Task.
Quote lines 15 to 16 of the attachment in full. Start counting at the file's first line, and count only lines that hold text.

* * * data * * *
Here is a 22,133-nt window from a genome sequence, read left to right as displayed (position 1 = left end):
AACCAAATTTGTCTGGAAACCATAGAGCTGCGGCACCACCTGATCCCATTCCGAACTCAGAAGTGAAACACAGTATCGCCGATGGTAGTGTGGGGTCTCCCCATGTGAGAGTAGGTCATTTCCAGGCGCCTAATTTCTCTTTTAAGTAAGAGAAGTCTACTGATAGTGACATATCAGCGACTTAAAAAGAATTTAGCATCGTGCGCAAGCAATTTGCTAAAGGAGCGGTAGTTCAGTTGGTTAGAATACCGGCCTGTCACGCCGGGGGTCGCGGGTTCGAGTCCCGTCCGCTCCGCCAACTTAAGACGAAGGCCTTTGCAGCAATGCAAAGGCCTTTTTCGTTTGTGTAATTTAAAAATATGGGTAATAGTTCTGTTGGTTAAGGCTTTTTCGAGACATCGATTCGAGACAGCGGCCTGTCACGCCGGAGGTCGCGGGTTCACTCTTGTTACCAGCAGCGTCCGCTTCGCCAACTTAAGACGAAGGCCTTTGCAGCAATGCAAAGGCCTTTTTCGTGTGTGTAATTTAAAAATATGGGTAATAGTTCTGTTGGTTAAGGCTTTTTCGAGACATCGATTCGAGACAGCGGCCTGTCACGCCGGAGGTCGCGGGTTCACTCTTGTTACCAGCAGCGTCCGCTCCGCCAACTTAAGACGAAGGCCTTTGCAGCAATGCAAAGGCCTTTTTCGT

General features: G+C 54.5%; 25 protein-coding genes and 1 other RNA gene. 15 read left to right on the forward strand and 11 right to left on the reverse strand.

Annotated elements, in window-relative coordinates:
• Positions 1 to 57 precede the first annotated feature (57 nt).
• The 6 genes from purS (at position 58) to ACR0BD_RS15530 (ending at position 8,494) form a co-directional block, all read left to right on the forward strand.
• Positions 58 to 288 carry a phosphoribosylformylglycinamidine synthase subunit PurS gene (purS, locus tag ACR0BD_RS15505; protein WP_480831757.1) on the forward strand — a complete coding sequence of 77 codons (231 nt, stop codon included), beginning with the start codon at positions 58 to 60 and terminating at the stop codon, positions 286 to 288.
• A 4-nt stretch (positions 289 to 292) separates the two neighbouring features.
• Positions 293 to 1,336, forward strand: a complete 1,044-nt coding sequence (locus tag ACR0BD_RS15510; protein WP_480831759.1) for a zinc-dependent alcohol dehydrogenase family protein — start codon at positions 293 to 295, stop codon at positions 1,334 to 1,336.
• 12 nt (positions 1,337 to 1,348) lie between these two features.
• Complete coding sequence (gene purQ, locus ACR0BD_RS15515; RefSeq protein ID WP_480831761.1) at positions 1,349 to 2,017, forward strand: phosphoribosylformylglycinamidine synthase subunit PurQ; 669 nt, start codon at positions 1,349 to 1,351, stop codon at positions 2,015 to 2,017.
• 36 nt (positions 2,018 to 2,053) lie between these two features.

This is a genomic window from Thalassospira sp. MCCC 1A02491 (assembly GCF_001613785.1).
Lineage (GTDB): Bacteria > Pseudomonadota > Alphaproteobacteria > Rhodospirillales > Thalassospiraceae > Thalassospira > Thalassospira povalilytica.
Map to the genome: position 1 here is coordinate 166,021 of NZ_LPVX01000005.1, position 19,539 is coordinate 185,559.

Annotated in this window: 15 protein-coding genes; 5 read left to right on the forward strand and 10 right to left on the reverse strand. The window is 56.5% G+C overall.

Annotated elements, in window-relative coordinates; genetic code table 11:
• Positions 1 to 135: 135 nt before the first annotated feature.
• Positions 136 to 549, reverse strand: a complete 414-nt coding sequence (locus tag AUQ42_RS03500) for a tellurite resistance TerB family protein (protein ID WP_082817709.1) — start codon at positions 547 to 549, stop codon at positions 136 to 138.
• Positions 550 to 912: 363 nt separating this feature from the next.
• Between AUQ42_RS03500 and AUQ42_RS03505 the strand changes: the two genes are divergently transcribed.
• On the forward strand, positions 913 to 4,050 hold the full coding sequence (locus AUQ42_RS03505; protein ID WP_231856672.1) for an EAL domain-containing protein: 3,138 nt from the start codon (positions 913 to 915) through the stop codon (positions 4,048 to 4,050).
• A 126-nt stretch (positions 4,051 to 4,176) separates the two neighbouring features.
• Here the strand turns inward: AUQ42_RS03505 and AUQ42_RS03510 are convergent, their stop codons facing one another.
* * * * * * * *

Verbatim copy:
Map to the genome: position 1 here is coordinate 166,021 of NZ_LPVX01000005.1, position 19,539 is coordinate 185,559.

Annotated in this window: 15 protein-coding genes; 5 read left to right on the forward strand and 10 right to left on the reverse strand. The window is 56.5% G+C overall.